Explaining MIPS, the Merit-Based Incentive Payment System

Each performance year, CMS sets a “performance threshold” (PT) which is the number of points at which a provider receives 0% adjustment to their Medicare Part B payments.  If, just for the sake of illustration, the PT threshold is 50 points, then a provider earning 50 points will get 0% payment adjustment. That means that a provider can expect to be paid what they bill in Medicare covered professional services. However, providers earning more than 50 points would earn an incentive and providers with less than 50 points would be assessed a penalty.  The maximum base payment adjustment could be as much as a 27% increase (9% x 3.0), meaning a provider with a very high MIPS score could see a bonus payment of more than a quarter of their total Medicare part B billed services. However, in addition to the base payment adjustment, eligible professionals who exceed the 25th percentile of all MIPS scores above the PT are eligible for an additional “exceptional performance bonus” of up to 10%.  In total, those very high performing providers will be looking at a possible 37% increase in their Medicare revenue. The worst performers will see as much as a 9% decrease (penalty). Low scoring providers can get credit for improving their scores in the quality and cost categories from one year to the next, even if the new scores are still low compared to peers. This is a zero sum game. The program is budget neutral which means that the money available for incentives comes from the money assessed as penalties. That is what makes it possible for a few clinicians to earn a much higher percentage of their income as a bonus because, frankly, a larger pool of clinicians will experience penalties. Participants in alternative payment models like Accountable Care Organizations are exempt from this program. There are other EPs who, for various reasons won’t be subject to MIPS right now, but I am skipping the fine print.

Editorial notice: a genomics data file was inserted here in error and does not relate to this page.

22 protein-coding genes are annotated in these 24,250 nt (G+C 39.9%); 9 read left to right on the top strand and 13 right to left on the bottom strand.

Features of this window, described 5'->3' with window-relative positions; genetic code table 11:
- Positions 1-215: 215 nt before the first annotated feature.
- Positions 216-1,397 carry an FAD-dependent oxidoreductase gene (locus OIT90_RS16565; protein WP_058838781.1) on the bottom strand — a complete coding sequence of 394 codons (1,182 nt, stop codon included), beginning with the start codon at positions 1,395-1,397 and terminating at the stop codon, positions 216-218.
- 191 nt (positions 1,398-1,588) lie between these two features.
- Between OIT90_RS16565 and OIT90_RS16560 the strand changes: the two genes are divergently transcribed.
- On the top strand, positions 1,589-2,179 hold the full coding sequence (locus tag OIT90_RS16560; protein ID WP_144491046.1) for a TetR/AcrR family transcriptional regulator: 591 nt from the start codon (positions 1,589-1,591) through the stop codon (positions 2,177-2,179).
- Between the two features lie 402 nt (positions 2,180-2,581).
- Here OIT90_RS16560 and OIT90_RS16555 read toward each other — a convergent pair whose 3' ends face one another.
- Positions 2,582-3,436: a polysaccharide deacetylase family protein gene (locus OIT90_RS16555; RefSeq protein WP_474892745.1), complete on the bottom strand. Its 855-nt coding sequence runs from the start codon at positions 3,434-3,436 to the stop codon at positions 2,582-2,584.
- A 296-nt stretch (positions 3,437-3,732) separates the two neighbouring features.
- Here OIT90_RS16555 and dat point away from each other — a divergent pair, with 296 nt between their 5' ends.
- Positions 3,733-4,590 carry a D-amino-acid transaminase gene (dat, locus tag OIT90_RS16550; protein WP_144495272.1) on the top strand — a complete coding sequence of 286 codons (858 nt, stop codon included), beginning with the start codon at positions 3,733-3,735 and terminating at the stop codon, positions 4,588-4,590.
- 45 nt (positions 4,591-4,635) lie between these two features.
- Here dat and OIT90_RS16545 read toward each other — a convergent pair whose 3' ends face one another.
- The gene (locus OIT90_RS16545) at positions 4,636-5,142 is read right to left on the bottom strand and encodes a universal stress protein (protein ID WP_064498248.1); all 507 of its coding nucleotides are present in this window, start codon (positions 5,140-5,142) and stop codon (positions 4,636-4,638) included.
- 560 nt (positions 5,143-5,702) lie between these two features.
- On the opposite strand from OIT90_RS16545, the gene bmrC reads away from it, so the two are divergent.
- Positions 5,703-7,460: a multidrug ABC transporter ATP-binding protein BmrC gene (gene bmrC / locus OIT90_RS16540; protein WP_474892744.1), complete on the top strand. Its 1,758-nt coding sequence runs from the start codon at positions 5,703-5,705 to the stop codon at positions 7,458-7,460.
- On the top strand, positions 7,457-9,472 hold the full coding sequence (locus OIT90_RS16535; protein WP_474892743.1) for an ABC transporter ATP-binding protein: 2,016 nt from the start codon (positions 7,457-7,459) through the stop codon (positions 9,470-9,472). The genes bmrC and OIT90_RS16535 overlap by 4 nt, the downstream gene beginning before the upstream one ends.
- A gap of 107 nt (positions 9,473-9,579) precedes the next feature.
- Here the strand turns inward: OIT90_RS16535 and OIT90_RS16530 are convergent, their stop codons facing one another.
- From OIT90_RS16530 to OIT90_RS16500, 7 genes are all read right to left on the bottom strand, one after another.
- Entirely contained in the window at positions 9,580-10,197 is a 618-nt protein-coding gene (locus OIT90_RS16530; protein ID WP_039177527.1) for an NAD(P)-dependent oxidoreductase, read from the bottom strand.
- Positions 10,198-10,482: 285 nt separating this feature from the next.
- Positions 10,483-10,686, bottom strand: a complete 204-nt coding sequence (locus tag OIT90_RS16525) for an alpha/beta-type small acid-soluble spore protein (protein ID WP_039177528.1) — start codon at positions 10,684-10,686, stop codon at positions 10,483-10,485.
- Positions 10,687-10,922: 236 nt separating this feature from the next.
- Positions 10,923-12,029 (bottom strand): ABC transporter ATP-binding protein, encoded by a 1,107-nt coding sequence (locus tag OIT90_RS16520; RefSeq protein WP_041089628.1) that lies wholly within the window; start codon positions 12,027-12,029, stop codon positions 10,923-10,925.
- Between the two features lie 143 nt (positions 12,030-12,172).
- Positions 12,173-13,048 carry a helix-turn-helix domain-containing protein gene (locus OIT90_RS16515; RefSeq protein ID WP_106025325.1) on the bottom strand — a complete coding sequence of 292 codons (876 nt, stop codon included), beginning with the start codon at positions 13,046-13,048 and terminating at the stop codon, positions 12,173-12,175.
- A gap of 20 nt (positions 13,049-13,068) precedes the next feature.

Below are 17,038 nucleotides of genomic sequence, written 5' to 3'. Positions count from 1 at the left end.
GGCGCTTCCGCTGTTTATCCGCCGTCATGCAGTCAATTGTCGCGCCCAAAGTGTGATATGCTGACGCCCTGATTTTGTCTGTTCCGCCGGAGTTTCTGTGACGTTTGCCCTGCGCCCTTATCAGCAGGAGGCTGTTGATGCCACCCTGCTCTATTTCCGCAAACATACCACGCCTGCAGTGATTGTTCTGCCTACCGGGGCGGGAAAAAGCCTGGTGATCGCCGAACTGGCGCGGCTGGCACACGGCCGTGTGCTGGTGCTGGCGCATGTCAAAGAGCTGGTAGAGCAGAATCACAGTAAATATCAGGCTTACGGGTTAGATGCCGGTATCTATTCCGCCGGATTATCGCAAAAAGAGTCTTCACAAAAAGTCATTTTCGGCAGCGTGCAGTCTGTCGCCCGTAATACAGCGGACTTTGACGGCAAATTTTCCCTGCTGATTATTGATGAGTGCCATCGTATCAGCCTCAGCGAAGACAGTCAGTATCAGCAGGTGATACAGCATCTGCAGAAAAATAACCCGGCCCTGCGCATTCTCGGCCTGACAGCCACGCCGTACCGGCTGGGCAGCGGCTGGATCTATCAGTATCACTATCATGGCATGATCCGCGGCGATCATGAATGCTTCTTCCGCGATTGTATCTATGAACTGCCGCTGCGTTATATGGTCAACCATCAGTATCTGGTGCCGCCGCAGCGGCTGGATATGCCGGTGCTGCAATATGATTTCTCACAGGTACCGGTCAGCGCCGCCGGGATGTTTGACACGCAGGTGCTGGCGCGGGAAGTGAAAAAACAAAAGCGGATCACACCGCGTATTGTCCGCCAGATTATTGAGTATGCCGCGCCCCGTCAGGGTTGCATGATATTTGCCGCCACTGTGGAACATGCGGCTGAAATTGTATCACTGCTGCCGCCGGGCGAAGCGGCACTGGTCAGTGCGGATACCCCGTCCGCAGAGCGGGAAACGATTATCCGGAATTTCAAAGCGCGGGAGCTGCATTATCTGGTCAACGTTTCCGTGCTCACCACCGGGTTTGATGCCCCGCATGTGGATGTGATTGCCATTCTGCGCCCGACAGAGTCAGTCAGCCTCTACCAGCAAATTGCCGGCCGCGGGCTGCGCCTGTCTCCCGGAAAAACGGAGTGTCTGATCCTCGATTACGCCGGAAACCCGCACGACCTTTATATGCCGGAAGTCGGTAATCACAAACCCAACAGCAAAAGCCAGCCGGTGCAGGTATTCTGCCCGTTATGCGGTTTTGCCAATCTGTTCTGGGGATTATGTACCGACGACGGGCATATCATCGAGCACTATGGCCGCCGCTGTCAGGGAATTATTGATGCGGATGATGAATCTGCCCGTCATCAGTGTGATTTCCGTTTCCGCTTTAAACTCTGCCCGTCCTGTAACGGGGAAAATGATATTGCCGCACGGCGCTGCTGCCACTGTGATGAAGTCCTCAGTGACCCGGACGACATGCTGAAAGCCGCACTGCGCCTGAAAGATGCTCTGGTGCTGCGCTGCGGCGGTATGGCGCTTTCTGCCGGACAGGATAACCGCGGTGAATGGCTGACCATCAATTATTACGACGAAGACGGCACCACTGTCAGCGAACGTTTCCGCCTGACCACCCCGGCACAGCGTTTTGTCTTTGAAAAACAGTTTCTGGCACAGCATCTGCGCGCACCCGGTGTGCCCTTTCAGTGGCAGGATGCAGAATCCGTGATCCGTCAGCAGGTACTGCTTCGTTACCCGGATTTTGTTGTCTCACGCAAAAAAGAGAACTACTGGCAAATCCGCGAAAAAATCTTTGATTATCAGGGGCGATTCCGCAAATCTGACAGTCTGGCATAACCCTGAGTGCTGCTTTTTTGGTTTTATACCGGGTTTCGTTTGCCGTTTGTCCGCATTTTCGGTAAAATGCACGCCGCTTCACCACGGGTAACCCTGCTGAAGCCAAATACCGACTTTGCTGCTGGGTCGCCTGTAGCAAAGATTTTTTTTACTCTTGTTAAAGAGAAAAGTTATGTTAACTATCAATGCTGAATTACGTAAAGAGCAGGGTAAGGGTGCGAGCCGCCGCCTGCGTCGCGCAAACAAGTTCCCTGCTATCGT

It is important to remember that each eligible professional’s MIPS score (and all the EPs quality performance data) will be available on the Physician Compare website.  Consumers will be able to see providers rated on a scale of 0 to 100, which also allows them to see how a clinician compares to their peers nationally.   Patients will be looking at these data and so will the private payers. Remember that not only will MIPS scores be reported, but the performance rates of individual quality measures. I have discussed the issue of public quality reporting before and why it is important that wound care clinicians report quality measures relevant to the practice of wound care, otherwise they will be judged in the public square on the basis of measures like blood pressure control. However, as a result of MIPS, reporting relevant quality measures has taken on a whole new level of importance as you will see when I explain the Quality and Resource Use Report below.

The new “clinical practice improvement” performance category is an interesting and evolving concept. CMS’ requested stakeholder input on this and the categories include: expanded practice access (e.g., same-day appointments), population management (e.g., monitoring population health), care coordination (e.g., telehealth), beneficiary engagement (e.g., self-management training), patient safety and practice assessment (e.g., use of clinical checklists), and participation in Alternative Payment Models (APMs).  The bill states that a MIPS eligible professional in a practice certified as a patient-centered medical home (PCHM) or “comparable specialty practice” shall be given the maximum score of 15 for the practice improvement category.  Or, if the provider participates in an APM, then the minimum score will be 7.5 for this category. We will just have to keep an eye on this performance category since as the details are worked out.

The details are complex and it is easy to get lost in them, but the big picture is that a provider’s MIPS score can cause a rapid and profound change to a clinician’s revenue in either a positive or a negative direction. Wound care clinicians are poised to be hurt by this new plan because we care for complicated patients and may be mistaken for their primary care physician or attending surgeon, depending on board certification.  There is a way forward through the fog, as I will explain in the rest of this article.

Don’t hesitate to share your thoughts and/or questions on my blog.  Let’s keep this conversation going!

Next week, I’ll be writing about “The Quality Game Right Now: MU & PQRS.”

Remember to “Do the Right Thing!™”

Caroline Fife, MD

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